Readers of this blog don’t need to guess why this book title attracted my attention: The Business Solution to Poverty: Designing Products and Services for Three Billion New Customers, by Paul Polak and Mal Warwick. At this writing, I’ve read through part one of three.
The world economy has expanded 17-fold since 1950, yet more than one-third of the planet lives extreme poverty. Polak and Warwick estimate that 2.7 billion people in the world live on $2 a day or less. Most of these people reside in India, Africa, and Asia, including China; they define this population as “The Global South.” You can sense the authors’ feelings of unfairness at this situation. I agree.
In response to this lack of progress and fairness, the authors contend that only private business, not government or philanthropy, can create the necessary products and services, and distribute them at scale, to solve poverty.
They consider nearly all the government and philanthropic endeavors since 1950 to end poverty a failure. The private sector, they believe is the answer, because “Private business possesses three overarching and undeniable advantages in addressing the challenge of poverty:
- Profitable businesses attract substantial capital
- Successful businesses hire lots of people
- Successful businesses are capable of reaching scale”
I disagree that only private business has the ability to attract capital, hire significant numbers of people, build large-scale production and distribution, and solve poverty. To wit:
- Capital: The authors point out that “$1 trillion is invested every year in the Global South.” I think that the ability to attract capital to where it is needed already exists.
- Hiring: Government can hire people, as well. In many regions, developed and developing, government is one of the top employers.
- Scale: Business can reach large scales, true, even multinational scale. But business can also cherry-pick scale, deciding what offerings to expand where. UPS and FedEx don’t have to deliver to every address. The U.S. Postal Service does.
I think that the current rules and culture in government and philanthropy make it difficult for these sectors to solve poverty on a large scale. Allowing more of a marketing mindset in the public sector, and allowing the public sector the necessary investments and time horizons, I believe could equally result in poverty reduction.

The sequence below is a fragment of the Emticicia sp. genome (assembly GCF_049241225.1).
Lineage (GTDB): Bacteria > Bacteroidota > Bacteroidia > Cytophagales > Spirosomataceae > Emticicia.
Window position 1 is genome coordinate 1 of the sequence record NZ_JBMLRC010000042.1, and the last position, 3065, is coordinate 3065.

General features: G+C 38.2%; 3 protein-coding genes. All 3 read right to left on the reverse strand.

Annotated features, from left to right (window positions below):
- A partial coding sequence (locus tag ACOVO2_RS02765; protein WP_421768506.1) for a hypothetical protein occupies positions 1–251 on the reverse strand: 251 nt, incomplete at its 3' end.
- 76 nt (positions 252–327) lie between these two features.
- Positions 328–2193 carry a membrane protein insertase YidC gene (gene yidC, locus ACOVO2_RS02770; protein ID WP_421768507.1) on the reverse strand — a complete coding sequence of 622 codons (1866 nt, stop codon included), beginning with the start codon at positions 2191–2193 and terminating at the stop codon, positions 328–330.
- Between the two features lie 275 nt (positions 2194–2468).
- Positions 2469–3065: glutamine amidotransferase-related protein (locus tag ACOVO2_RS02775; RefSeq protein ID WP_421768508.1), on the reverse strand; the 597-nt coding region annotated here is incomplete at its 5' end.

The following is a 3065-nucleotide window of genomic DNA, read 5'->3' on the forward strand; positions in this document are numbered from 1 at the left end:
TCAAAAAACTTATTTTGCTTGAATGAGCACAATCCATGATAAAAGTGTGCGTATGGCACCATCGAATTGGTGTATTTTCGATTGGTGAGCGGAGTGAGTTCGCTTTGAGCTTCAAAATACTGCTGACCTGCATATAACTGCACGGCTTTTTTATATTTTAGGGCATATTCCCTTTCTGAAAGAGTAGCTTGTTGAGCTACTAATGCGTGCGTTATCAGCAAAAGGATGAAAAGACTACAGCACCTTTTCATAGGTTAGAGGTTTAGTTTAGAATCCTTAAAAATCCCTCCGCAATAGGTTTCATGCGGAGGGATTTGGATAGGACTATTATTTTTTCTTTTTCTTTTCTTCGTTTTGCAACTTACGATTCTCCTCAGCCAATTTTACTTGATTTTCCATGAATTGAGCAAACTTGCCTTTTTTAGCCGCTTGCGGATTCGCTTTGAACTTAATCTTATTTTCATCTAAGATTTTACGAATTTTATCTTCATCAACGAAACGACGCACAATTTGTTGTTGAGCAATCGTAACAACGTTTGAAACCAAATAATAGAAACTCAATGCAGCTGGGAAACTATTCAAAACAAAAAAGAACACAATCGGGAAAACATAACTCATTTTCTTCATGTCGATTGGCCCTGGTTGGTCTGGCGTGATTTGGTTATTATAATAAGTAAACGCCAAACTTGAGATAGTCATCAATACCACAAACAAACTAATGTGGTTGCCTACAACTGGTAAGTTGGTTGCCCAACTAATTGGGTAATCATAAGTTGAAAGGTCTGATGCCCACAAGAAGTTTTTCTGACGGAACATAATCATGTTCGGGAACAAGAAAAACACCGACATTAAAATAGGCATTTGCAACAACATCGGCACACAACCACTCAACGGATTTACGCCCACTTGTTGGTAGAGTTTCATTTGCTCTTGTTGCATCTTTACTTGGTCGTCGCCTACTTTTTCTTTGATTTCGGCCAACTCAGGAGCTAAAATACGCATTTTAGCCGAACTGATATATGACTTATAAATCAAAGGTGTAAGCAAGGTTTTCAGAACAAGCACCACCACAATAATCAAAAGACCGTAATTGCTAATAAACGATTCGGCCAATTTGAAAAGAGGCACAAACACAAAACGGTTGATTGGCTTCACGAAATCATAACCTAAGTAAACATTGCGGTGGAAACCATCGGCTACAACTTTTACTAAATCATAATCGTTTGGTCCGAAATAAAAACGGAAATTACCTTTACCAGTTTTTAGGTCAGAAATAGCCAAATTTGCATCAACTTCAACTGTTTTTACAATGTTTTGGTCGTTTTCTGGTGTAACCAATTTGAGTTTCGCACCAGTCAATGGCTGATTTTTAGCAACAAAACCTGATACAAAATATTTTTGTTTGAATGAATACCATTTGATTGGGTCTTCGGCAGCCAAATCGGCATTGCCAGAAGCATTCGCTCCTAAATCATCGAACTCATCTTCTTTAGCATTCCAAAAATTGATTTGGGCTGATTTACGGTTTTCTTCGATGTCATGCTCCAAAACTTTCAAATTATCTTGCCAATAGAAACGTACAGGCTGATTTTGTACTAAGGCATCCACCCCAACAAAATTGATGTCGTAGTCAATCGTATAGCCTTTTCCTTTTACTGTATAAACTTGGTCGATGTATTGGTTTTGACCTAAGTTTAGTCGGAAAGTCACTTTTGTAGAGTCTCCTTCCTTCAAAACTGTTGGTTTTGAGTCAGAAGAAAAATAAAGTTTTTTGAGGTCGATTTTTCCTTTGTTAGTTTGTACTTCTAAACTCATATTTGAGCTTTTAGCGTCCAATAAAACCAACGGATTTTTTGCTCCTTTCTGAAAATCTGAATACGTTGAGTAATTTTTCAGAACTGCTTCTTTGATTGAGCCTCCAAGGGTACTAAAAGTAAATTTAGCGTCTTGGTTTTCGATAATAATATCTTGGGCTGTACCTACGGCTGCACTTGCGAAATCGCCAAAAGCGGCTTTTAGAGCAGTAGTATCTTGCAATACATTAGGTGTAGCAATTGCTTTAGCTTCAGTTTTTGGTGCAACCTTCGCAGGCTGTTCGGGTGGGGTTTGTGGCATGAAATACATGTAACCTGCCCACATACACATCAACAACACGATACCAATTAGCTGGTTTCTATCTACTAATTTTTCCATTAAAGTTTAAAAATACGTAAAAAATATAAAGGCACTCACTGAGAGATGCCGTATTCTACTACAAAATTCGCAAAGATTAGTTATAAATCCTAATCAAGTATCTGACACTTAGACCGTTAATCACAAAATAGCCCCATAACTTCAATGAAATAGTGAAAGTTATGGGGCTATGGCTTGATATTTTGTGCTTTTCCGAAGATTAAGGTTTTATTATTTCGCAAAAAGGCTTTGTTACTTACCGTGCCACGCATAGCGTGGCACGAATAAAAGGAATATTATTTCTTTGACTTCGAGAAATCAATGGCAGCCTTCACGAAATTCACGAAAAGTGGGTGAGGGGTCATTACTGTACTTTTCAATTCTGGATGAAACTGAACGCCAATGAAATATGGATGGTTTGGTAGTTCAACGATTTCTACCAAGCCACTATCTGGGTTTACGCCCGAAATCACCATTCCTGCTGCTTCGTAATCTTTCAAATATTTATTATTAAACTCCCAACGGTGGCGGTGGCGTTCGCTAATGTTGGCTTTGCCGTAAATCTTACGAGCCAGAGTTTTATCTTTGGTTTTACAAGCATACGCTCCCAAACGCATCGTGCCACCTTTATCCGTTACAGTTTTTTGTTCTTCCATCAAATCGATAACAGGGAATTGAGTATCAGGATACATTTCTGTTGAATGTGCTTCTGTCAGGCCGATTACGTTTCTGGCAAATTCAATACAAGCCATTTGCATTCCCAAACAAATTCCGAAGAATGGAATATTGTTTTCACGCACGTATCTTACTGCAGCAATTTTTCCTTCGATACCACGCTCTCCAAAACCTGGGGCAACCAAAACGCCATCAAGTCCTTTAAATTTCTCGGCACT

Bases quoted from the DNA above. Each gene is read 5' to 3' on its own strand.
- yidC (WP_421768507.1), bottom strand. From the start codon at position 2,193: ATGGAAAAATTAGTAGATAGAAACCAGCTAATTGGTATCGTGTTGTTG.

In fact, Polak and Warwick cite two sectors where government and philanthropy have made great progress to end poverty, with two exceptions: health care and education. For example, they state that “overseas development assistance from rich nations and from the United Nations has brought about spectacular improvements in health over the past half-century.” In these two arenas, they concede the public sector has made great contributions and should continue efforts in these areas.
One example they cite of successful philanthropic health care is Partners In Health, originally started in Haiti. But for the authors, it’s not enough for Partners In Health to deliver great health care for free. They write, “But what if Partners In Health put as much energy into helping its patients improve their livelihoods from agriculture as it does now on treating illnesses?”
Still, there are things to like about this book, even in the first part I’ve read thus far. I’ll be covering those in future posts.
(The Business Solution to Poverty: Designing Products and Services for Three Billion New Customers and other books mentioned in this blog are available in the bookstore.)